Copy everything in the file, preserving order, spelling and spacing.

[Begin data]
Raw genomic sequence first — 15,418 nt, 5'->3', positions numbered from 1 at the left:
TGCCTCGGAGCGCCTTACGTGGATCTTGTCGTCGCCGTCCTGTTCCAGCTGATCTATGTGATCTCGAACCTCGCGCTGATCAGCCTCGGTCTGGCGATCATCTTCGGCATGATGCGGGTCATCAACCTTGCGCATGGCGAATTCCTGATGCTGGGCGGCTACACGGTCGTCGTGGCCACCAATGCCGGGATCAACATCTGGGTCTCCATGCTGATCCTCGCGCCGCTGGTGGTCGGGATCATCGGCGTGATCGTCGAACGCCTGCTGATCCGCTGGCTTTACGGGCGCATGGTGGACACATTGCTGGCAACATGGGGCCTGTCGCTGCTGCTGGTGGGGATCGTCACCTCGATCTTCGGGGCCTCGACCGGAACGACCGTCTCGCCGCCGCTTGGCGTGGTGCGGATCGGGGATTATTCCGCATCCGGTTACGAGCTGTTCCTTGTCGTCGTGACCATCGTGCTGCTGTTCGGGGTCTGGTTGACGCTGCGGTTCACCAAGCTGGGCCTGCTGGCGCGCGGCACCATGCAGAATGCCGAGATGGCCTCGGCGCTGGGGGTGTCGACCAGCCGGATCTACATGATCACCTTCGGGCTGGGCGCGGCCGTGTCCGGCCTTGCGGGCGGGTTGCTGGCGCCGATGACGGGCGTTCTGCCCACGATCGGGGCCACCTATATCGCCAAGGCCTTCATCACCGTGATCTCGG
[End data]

Raw genomic sequence first — 15,418 nt, 5'->3', positions numbered from 1 at the left:
TGCCTCGGAGCGCCTTACGTGGATCTTGTCGTCGCCGTCCTGTTCCAGCTGATCTATGTGATCTCGAACCTCGCGCTGATCAGCCTCGGTCTGGCGATCATCTTCGGCATGATGCGGGTCATCAACCTTGCGCATGGCGAATTCCTGATGCTGGGCGGCTACACGGTCGTCGTGGCCACCAATGCCGGGATCAACATCTGGGTCTCCATGCTGATCCTCGCGCCGCTGGTGGTCGGGATCATCGGCGTGATCGTCGAACGCCTGCTGATCCGCTGGCTTTACGGGCGCATGGTGGACACATTGCTGGCAACATGGGGCCTGTCGCTGCTGCTGGTGGGGATCGTCACCTCGATCTTCGGGGCCTCGACCGGAACGACCGTCTCGCCGCCGCTTGGCGTGGTGCGGATCGGGGATTATTCCGCATCCGGTTACGAGCTGTTCCTTGTCGTCGTGACCATCGTGCTGCTGTTCGGGGTCTGGTTGACGCTGCGGTTCACCAAGCTGGGCCTGCTGGCGCGCGGCACCATGCAGAATGCCGAGATGGCCTCGGCGCTGGGGGTGTCGACCAGCCGGATCTACATGATCACCTTCGGGCTGGGCGCGGCCGTGTCCGGCCTTGCGGGCGGGTTGCTGGCGCCGATGACGGGCGTTCTGCCCACGATCGGGGCCACCTATATCGCCAAGGCCTTCATCACCGTGATCTCGG